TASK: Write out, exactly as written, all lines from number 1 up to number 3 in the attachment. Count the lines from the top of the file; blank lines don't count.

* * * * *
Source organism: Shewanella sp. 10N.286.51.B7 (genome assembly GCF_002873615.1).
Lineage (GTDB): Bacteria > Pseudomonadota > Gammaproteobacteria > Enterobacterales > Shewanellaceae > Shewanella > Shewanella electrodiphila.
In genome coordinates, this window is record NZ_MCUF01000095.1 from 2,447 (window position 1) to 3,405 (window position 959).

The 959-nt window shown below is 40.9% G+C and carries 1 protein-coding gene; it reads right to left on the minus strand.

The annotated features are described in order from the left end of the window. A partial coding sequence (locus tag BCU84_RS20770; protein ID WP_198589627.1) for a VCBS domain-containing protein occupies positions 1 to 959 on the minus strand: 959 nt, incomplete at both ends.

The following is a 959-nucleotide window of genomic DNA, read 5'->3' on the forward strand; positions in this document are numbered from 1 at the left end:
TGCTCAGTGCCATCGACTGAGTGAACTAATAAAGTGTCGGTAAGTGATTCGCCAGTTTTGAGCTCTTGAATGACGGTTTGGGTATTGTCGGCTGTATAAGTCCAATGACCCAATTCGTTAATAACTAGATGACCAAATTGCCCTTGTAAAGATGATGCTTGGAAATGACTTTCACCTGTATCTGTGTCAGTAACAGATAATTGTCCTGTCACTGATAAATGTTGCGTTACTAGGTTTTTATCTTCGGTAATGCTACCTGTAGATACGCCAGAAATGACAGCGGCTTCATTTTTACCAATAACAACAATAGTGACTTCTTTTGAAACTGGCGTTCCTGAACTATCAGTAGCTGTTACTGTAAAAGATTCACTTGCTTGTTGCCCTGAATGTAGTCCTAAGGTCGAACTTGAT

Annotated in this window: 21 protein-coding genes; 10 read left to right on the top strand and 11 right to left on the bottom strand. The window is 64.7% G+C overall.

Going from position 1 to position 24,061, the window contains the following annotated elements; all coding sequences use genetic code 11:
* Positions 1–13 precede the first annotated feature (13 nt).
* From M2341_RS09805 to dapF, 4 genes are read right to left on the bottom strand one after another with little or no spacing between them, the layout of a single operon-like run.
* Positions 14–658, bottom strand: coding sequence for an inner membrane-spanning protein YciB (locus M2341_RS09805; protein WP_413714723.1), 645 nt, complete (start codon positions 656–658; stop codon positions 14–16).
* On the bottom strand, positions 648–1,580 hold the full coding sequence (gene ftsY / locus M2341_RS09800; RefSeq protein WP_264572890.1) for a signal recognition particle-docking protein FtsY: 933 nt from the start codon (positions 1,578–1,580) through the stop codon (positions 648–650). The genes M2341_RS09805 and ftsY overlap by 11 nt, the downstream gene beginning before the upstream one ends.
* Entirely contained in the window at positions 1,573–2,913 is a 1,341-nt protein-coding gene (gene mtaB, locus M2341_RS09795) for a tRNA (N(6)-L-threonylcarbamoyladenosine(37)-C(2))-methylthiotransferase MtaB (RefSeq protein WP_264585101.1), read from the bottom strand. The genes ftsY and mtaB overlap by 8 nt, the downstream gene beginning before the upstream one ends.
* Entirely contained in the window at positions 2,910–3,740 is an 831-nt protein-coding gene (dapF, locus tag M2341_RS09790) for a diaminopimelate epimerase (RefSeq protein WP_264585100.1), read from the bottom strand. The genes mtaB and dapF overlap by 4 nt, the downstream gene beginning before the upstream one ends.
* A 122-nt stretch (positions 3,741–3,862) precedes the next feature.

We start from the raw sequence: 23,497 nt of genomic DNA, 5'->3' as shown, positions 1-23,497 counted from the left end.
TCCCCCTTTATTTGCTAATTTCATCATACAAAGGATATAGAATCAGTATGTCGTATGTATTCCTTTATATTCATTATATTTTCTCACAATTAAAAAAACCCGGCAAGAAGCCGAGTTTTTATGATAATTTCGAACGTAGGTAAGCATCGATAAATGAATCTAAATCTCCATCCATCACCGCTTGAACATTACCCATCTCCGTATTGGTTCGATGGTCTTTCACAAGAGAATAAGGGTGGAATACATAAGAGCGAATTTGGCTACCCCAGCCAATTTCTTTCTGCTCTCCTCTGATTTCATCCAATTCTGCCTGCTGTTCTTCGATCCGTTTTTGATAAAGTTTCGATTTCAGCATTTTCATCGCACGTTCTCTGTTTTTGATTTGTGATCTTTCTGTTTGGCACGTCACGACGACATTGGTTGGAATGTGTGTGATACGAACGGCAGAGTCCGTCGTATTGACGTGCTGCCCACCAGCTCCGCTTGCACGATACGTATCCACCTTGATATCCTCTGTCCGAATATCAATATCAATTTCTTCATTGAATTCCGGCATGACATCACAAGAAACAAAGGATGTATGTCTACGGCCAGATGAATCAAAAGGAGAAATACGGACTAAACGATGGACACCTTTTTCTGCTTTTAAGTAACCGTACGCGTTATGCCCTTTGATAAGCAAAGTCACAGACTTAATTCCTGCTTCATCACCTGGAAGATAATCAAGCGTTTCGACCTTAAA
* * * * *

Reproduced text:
Source organism: Shewanella sp. 10N.286.51.B7 (genome assembly GCF_002873615.1).
Lineage (GTDB): Bacteria > Pseudomonadota > Gammaproteobacteria > Enterobacterales > Shewanellaceae > Shewanella > Shewanella electrodiphila.
In genome coordinates, this window is record NZ_MCUF01000095.1 from 2,447 (window position 1) to 3,405 (window position 959).